Benchmarking statistics indicate that the "best" practices — defined by physician revenue, income collections, and accounts receivable ratios — have higher staffing ratios than the "average" practice. Although decreasing staff might reduce your overhead, it may have a greater negative impact on revenues.
When making staffing decisions, evaluate how productive staff members are. Examine support staffers, especially clinical support staff, to see what factors might impede their ability to get patients ready for you to see.
- Volume. Sheer volume can bog down even the most efficient worker. If you want to hit your production maximum as a physician, your support staff must have "excess capacity." For example, if you expect to see six patients per hour, staff should have the ability to send you seven or eight patients.
- Mistakes and corrections. When staffers spend too much time correcting their own or others' mistakes, determine if workers need better training, more effective motivation, or improved accountability. For example, require anyone completing a form to initial it. People are more careful when they must sign their work.
- High employee turnover. New employees generally require more time to perform routine tasks and responsibilities than do veteran workers. If you experience high turnover, explore ways to attract and retain more experienced staff members. But remember that even experienced new hires need orientation and training on your practice's way of doing things, your computer system, and the like.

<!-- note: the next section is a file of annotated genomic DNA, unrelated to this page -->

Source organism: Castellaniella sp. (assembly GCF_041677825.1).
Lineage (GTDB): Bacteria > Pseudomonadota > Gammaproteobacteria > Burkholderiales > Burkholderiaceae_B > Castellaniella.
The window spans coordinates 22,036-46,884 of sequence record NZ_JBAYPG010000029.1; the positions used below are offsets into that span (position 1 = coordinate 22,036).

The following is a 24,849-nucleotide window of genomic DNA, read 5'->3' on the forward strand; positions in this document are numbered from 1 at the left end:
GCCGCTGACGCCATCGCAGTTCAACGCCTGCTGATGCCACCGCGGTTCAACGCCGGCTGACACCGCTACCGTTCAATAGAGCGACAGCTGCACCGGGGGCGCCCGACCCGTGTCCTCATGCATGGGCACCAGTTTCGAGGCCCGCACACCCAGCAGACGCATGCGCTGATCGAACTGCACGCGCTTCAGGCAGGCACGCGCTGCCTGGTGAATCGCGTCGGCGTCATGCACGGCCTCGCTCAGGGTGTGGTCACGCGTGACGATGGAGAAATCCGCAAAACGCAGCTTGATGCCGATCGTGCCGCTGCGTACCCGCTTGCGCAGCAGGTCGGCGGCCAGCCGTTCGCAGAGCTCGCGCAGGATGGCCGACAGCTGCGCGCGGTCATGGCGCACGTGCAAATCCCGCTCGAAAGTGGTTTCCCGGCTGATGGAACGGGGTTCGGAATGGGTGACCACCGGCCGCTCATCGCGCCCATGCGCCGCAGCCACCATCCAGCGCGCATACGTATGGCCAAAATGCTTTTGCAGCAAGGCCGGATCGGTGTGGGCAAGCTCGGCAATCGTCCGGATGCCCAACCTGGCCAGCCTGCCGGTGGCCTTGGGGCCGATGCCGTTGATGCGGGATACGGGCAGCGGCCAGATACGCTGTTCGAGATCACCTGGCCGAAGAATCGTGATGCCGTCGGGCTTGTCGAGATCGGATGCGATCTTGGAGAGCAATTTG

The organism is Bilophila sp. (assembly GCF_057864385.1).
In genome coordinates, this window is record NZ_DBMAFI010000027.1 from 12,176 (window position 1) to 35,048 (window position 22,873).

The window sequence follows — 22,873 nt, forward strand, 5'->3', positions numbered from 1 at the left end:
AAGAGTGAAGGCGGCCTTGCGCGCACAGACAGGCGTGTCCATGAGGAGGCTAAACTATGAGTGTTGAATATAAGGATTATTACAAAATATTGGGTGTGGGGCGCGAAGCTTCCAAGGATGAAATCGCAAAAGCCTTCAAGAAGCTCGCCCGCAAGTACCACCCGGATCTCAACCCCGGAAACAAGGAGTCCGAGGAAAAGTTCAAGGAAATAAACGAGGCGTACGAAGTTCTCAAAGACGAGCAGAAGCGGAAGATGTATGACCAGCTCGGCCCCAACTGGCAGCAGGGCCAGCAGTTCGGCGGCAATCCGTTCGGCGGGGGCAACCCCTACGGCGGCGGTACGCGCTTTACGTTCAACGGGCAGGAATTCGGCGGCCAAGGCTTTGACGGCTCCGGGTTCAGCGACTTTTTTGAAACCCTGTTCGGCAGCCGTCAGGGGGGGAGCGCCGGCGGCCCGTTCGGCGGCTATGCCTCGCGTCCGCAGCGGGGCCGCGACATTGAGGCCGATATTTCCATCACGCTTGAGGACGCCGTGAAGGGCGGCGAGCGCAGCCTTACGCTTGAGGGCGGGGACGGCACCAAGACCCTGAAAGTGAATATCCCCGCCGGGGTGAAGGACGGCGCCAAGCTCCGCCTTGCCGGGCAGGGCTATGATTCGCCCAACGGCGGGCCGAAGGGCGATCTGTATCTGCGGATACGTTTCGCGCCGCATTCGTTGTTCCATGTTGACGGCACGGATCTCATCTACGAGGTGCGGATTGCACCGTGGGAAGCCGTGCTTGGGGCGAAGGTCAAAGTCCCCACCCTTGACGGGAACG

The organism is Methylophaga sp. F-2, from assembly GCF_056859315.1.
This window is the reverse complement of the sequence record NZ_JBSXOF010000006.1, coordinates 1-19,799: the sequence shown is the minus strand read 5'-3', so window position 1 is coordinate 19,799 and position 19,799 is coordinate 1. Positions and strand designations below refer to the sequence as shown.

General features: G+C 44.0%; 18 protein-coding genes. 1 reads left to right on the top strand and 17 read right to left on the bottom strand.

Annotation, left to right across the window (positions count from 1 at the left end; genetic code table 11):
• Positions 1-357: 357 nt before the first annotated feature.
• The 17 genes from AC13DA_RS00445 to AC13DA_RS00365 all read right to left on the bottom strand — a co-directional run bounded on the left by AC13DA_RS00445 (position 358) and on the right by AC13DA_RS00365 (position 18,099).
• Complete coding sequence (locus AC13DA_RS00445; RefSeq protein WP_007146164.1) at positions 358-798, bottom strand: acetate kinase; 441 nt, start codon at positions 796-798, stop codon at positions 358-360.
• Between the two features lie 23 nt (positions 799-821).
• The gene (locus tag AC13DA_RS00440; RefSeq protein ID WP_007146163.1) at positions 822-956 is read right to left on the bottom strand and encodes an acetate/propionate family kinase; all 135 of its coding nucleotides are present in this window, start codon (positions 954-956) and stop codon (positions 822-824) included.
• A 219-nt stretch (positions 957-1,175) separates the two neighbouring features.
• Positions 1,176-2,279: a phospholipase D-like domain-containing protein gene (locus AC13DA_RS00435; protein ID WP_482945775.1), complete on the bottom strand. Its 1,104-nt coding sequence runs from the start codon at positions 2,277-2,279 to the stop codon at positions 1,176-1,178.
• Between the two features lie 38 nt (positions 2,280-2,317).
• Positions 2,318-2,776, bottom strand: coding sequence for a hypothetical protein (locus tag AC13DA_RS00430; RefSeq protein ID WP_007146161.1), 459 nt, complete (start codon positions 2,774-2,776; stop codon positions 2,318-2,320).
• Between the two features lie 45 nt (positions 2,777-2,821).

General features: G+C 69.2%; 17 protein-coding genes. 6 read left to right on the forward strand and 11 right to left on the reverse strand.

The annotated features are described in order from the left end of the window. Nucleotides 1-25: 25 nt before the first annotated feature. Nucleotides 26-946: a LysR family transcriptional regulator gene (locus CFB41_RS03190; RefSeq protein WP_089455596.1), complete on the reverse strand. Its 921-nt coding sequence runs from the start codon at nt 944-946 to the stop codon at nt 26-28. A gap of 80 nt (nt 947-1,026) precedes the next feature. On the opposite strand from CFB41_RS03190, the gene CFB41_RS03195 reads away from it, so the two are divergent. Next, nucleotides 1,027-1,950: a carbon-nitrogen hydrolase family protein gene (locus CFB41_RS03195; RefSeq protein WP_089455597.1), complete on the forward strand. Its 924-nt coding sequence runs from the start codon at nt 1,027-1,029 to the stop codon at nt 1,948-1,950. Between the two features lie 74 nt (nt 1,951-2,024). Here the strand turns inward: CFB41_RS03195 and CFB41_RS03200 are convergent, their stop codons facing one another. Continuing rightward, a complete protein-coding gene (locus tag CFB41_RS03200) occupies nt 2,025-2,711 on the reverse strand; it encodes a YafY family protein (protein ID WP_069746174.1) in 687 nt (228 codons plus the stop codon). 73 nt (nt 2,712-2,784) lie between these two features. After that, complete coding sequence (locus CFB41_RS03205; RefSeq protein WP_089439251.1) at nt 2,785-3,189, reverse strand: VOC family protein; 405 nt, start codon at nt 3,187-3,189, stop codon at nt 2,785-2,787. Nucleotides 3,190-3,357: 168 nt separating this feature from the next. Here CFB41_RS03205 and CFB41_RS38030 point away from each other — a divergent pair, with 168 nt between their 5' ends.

- Overspecialization. This can lead to decreased efficiency or a "that's not my job" attitude; cross-train your staff where you can, so employees can fill in as needed.
- Wasted motion. Poorly designed space may require staffers to leave their primary workstations to perform routine tasks. This wastes time, and may be a temptation to put off (and maybe forget about) tasks.
- Inadequate systems. Slow, unreliable computers and phone systems, redundant paper forms, and other inadequate business systems frustrate and hinder staff.
- Poor communication. Staff members become demoralized without open channels of communication. To make the right decisions in their work, they must be clear about from whom they take instruction/to whom they report.
- Interruptions. FAQs on your practice website, well-placed signs in the waiting room, and well-written instructions for patients can help cut down on incoming phone calls. (Note: Patients calling to make appointments are not interruptions for a receptionist.)
- Employee attitudes. If particular employees are underperforming, they might need additional training, warnings, or as a last resort, dismissal.
If you need hands-on help recruiting or training staff, or assessing you staffing needs, turn to TMA Practice Consulting. To find out more about TMA's members-only consulting services or to speak with a consultant directly, call (800) 523-8776 or email TMA Practice Consulting.
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Last Updated On
September 07, 2021
Originally Published On
March 23, 2010